Hungary has heartbreaking stories to tell. And many stories are told in powerful symbols that are poignant reminders of a sad history. On the Pest side of the Danube, an evening stroll along the riverbank promenade is both refreshing and heartbreaking. The memorial is just a few meters south of the Parliament and consists of 60 pairs of shoes made of iron. Cast iron signs have the following text in English (also in Hebrew and Hungarian) : “To the memory of the victims shot into the Danube by Arrow Cross Militia Men in 1944-45. Erected 16 April 2005″.

I thought the victims were ALL Hungarian Jews. And that they were executed by Nazi Germans. I’m wrong on both counts. Many Hungarians were killed by fellow Hungarians and Germans. The Arrow Cross Party, who shared the same ideologies with the Nazis, took as many as 20,000 Jews from the Budapest Ghetto. It is claimed they were all executed at the banks of the Danube River. In February 1945, the Soviet forces “liberated” Budapest from the Germans. And that’s another sad story.

From Nazi Germany to Soviet Communism, Hungary suffered. Typically, I skip places where I feel negative vibes. But I was drawn to these symbols. The hole on the Hungarian flag hoisted over the Tomb of the Unknown Soldier. A dove shedding a tear. Old photos from a not so distant past. The chilling story of the Hungarian Uprising of 1956. Just look at that flag above the Tomb of the Unknown Soldier. The hole is right where the Communist Coat of Arms used to be. It was cut out and this symbolism became the battlecry of the Hungarian Revolution of 1956 against its Soviet-influenced, Soviet-backed government. There is a sad ending here where the uprising was crushed by Soviet tanks rolling into the narrow streets of Budapest. Power and might to crush a Revolution. About 2,500 Hungarian protesters died, and 200,000 fled as refugees. Many Hungarians consider this as the nation’s worst tragedy.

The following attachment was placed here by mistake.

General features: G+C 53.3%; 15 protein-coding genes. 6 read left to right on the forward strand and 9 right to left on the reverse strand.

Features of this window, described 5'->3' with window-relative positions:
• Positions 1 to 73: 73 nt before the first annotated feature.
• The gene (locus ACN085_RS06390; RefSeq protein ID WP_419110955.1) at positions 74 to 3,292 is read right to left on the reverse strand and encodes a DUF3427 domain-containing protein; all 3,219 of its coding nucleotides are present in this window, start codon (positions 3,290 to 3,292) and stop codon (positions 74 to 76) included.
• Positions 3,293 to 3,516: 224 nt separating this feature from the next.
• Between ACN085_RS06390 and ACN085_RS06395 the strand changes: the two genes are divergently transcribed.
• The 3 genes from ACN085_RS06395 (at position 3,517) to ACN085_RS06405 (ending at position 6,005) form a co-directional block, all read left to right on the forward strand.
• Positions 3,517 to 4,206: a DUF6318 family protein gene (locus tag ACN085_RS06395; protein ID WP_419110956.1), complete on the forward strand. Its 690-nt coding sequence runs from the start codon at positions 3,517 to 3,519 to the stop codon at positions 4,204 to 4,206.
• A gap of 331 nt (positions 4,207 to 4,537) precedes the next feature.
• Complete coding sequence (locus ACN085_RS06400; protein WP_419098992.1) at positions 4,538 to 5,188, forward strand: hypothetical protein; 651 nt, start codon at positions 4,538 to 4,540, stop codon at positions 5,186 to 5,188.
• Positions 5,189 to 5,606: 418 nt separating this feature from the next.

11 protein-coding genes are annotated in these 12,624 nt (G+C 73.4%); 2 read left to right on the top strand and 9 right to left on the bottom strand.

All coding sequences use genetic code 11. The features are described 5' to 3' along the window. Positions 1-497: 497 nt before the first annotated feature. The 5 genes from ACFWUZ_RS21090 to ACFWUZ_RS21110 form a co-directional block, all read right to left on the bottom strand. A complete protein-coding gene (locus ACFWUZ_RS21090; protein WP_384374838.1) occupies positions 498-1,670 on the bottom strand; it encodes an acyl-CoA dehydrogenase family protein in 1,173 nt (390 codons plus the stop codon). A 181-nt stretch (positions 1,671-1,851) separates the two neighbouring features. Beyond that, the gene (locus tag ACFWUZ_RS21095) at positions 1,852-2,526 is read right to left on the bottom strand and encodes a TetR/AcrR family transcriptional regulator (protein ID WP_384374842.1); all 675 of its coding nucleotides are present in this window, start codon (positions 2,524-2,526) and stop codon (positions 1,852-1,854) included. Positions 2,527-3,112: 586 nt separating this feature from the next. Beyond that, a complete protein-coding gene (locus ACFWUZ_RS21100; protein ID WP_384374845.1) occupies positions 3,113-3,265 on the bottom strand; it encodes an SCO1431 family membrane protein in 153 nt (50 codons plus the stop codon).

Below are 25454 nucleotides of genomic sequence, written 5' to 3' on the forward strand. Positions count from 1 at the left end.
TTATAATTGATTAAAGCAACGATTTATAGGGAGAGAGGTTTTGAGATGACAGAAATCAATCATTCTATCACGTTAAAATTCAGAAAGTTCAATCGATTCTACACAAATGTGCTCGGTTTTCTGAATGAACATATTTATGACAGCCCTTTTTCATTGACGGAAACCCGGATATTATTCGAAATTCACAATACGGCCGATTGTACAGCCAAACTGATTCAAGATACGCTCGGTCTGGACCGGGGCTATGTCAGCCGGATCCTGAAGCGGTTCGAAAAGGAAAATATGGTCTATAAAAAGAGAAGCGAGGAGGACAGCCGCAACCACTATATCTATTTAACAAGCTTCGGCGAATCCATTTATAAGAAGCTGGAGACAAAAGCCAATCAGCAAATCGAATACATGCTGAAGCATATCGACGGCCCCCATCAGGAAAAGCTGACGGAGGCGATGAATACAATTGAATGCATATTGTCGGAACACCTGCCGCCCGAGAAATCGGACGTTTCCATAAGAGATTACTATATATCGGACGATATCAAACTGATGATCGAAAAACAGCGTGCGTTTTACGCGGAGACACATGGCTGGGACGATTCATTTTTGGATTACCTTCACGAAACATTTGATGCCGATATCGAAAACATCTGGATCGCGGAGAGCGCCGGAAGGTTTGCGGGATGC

They’ve been through a lot, and these monuments and memorials reinforce that sad memory. No one forgets. πŸ˜” One can’t help feeling impressed with the resiliency of these Hungarians.